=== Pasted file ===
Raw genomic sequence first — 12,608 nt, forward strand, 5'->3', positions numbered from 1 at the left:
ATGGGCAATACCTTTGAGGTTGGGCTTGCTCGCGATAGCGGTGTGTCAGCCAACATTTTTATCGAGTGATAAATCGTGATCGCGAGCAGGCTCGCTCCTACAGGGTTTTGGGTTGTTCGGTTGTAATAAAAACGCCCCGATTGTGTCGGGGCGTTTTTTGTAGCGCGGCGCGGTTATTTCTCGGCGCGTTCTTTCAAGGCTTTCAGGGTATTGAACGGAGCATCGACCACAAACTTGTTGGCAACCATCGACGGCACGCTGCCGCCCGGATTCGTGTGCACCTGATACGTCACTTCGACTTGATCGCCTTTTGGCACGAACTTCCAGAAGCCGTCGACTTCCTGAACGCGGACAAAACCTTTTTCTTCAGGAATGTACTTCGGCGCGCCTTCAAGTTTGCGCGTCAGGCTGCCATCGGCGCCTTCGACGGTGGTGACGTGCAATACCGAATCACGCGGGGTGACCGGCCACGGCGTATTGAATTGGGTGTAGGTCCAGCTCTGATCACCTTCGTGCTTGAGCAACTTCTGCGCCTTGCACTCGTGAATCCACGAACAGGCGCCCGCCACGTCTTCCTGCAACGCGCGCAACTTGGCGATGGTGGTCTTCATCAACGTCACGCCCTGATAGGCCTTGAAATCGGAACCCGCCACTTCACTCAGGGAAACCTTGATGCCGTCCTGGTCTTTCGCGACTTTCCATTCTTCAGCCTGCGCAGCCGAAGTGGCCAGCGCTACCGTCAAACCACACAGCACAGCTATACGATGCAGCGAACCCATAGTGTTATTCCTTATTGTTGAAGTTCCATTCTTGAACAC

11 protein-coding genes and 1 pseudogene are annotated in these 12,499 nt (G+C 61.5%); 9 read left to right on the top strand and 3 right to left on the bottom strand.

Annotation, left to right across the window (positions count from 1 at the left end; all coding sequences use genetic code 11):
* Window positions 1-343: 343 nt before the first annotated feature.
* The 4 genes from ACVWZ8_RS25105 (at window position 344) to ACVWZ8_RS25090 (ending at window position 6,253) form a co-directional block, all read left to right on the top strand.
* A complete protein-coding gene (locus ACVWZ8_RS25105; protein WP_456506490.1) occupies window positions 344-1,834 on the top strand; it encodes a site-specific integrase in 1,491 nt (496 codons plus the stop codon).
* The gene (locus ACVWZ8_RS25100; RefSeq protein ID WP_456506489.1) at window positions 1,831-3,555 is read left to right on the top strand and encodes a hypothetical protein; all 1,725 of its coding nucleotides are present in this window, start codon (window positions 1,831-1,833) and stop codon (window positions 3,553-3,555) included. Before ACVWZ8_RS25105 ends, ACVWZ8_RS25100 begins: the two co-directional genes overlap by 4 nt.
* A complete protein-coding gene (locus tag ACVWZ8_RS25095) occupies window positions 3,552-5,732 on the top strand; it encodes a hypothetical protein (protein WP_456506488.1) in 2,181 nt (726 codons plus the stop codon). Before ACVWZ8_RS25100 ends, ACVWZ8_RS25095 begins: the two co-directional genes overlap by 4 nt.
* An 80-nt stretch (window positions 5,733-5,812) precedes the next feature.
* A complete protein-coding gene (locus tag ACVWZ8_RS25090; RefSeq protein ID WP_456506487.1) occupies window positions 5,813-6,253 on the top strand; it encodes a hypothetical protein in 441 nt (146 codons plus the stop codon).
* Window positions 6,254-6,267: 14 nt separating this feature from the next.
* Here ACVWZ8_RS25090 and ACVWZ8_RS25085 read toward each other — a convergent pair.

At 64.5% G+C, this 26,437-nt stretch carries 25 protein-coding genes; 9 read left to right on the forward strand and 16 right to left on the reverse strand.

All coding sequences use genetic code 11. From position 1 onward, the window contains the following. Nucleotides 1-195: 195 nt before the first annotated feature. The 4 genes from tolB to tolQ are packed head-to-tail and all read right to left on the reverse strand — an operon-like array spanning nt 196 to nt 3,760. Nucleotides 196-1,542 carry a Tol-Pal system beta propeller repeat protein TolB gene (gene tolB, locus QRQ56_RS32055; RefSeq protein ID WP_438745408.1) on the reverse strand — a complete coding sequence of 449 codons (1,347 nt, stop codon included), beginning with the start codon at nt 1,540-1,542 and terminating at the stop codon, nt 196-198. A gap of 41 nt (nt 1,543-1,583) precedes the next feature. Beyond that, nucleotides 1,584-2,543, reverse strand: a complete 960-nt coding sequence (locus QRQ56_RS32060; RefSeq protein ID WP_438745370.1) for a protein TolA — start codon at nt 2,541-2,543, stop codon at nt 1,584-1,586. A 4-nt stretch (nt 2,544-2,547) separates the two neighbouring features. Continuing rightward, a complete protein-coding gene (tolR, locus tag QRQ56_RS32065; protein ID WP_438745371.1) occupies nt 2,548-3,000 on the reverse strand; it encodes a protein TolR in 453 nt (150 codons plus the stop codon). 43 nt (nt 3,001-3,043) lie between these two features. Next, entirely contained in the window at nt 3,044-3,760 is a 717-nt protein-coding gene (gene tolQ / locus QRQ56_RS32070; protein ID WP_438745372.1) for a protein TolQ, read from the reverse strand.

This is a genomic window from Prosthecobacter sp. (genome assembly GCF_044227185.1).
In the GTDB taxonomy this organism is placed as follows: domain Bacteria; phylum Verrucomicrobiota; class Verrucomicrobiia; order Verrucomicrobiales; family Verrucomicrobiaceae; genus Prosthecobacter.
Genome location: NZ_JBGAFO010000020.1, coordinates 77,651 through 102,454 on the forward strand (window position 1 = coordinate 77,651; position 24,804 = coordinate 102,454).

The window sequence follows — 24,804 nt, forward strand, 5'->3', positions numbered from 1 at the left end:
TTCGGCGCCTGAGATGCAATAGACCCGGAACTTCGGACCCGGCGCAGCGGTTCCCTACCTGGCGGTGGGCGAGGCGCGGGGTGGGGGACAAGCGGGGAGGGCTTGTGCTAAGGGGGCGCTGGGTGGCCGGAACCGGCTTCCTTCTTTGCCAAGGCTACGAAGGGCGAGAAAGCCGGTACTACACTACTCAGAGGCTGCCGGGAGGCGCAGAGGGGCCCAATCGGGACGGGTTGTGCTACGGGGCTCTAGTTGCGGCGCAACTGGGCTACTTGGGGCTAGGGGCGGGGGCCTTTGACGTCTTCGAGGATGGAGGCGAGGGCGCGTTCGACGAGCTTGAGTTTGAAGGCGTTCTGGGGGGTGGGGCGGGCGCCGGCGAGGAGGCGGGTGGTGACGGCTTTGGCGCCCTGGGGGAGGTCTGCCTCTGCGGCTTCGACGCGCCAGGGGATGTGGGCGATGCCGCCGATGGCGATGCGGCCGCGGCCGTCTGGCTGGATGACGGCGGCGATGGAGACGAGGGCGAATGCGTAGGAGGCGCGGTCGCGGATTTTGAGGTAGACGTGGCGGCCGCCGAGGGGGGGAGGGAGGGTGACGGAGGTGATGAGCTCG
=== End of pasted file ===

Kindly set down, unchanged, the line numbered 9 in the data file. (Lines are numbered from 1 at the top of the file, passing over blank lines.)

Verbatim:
* A complete protein-coding gene (locus tag ACVWZ8_RS25095) occupies window positions 3,552-5,732 on the top strand; it encodes a hypothetical protein (protein WP_456506488.1) in 2,181 nt (726 codons plus the stop codon). Before ACVWZ8_RS25100 ends, ACVWZ8_RS25095 begins: the two co-directional genes overlap by 4 nt.